New York is now the 23 state to allow medical marijuana, now that Governor Cuomo has signed a bill into law. But, as Karen DeWitt reports, it will be some time before patients will have access to the drug.
New York Governor Andrew Cuomo and the legislature have agreed to a limited medical marijuana program for patients with cancer, AIDS, and childhood seizure disorders. It will not allow the drug to be smoked.
WAMC's Dr. Alan Chartock discusses the Washington Redskins' trademarks being revoked by the U.S. Patent office, heroin abuse in New York, Governor Andrew Cuomo comparing himself to Gumby when it comes to medical marijuana.
The fate of a medical marijuana bill remains up in the air in New York State. The State Assembly has approved a version that would allow patients to obtain the drug for medical treatment, while a similar measure remains hung up in the State Senate.
A state senator wants to impose Massachusetts' 6.25 percent sales tax on medical marijuana purchases and assess soon-to-be opened dispensaries a 4 percent surcharge on their revenues.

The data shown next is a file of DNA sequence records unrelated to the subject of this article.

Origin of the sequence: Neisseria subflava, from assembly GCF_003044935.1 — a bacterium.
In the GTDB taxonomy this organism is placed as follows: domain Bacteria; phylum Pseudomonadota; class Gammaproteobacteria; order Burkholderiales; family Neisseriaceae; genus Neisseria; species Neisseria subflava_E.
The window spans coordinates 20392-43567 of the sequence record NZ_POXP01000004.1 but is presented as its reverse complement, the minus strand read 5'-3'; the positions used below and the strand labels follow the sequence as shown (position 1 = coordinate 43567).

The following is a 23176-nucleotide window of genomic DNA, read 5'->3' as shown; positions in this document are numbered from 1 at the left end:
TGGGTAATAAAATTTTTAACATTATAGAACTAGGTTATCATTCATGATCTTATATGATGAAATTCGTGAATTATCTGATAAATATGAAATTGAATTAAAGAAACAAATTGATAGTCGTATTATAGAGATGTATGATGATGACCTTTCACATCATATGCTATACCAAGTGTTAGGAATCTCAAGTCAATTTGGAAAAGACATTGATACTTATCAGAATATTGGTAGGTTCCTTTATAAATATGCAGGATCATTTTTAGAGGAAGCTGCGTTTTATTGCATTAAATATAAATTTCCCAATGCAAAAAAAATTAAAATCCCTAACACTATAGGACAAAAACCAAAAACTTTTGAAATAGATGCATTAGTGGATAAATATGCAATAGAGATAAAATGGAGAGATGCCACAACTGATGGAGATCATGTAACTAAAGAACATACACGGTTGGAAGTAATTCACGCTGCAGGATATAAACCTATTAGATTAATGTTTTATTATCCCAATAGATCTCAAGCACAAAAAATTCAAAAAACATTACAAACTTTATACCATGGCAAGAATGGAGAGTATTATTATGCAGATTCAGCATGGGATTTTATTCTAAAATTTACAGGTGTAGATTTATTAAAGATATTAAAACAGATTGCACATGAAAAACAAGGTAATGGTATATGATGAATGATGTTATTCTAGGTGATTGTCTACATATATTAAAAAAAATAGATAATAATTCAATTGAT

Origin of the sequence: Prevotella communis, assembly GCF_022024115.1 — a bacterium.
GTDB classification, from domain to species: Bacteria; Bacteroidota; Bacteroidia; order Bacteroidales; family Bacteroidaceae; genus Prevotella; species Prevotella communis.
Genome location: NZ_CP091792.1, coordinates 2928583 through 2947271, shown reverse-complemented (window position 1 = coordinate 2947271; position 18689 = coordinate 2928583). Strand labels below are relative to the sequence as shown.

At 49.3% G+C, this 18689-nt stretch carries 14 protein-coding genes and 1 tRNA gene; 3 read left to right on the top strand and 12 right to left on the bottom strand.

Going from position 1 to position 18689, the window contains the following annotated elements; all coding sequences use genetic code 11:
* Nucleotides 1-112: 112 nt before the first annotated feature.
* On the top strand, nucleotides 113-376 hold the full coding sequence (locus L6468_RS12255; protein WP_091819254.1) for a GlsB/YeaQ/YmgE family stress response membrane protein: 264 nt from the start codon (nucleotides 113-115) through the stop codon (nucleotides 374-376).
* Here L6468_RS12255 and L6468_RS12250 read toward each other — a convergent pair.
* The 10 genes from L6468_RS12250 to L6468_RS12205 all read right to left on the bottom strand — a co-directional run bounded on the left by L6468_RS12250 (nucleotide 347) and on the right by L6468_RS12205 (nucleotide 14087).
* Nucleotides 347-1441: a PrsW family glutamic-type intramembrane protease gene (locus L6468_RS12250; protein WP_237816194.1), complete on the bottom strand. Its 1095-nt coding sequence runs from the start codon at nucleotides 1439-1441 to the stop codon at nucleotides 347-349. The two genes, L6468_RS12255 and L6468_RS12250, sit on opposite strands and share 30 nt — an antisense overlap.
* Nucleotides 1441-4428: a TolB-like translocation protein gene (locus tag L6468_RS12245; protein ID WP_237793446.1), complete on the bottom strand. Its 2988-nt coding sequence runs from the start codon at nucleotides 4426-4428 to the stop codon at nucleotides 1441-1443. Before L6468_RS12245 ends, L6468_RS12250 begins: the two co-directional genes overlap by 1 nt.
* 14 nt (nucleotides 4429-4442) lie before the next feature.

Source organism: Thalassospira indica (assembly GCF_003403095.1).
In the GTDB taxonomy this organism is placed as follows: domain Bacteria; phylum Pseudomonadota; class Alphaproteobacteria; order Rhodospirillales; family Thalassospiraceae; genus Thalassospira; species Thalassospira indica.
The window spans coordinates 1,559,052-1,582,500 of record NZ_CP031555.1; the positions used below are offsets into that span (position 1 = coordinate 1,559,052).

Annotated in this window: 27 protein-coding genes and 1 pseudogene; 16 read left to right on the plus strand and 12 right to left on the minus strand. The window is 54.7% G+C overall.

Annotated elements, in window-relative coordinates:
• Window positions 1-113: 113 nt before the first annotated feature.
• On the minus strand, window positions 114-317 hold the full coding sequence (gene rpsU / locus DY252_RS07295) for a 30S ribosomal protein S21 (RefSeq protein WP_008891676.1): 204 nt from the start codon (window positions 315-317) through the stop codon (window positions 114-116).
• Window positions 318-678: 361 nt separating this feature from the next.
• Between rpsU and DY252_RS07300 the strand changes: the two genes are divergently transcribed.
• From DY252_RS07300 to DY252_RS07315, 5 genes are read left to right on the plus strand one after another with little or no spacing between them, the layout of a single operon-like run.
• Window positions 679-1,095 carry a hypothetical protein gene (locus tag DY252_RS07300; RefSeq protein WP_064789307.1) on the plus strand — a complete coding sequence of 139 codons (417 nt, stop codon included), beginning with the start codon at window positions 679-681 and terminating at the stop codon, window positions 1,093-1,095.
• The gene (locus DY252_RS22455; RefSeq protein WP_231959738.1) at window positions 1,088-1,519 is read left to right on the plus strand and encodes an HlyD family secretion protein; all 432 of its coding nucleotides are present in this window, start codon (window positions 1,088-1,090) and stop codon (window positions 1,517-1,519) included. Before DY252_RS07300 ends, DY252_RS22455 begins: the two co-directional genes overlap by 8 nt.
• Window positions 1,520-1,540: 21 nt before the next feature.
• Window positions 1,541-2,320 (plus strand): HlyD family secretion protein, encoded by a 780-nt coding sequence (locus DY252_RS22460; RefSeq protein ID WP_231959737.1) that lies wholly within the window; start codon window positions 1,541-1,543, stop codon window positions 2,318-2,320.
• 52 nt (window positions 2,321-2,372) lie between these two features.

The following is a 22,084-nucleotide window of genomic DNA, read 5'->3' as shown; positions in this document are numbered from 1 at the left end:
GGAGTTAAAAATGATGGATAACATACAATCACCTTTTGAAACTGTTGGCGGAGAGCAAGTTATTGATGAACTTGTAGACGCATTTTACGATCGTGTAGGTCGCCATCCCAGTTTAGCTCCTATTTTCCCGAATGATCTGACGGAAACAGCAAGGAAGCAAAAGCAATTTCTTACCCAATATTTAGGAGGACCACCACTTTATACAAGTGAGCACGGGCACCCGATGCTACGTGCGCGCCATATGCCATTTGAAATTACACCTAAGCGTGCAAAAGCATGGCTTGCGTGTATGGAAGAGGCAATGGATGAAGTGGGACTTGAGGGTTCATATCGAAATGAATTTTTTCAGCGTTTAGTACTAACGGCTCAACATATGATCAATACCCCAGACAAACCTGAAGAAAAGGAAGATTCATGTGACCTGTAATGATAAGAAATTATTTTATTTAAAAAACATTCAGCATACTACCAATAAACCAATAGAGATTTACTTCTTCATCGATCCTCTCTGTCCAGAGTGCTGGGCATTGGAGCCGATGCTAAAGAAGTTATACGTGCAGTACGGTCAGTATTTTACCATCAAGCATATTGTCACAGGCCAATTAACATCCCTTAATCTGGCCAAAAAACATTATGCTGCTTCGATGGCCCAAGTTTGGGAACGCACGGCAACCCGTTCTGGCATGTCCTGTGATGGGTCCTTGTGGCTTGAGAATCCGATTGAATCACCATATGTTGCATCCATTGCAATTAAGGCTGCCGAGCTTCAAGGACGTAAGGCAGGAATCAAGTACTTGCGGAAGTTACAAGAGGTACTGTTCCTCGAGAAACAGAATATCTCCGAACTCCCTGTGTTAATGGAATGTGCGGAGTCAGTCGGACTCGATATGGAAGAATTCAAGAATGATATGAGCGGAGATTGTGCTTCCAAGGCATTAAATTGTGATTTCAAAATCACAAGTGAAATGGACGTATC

Sen. Brian Joyce, a Democrat from Milton, proposes money generated from the marijuana taxes be designated to a new state fund for substance abuse treatment programs. The amendments are among hundreds filed by senators in advance of Wednesday's start of debate in the Senate on a House-approved $36 billion state budget.
New York is inching toward legalizing some form of medical marijuana as support grows in the state Legislature and is likely to become one of a handful of issues taken up when lawmakers return later this month.
It remains unclear where the drug for Gov. Andrew Cuomo's limited research program or broader, legalized use under the "Compassionate Care Act" would come from.
Now that the New York State budget is done, the focus at the Capitol shifts to some other priorities, including whether to allow medical marijuana. Advocates came to the Capitol to lobby lawmakers, but the bill is getting bogged down over political skirmishes.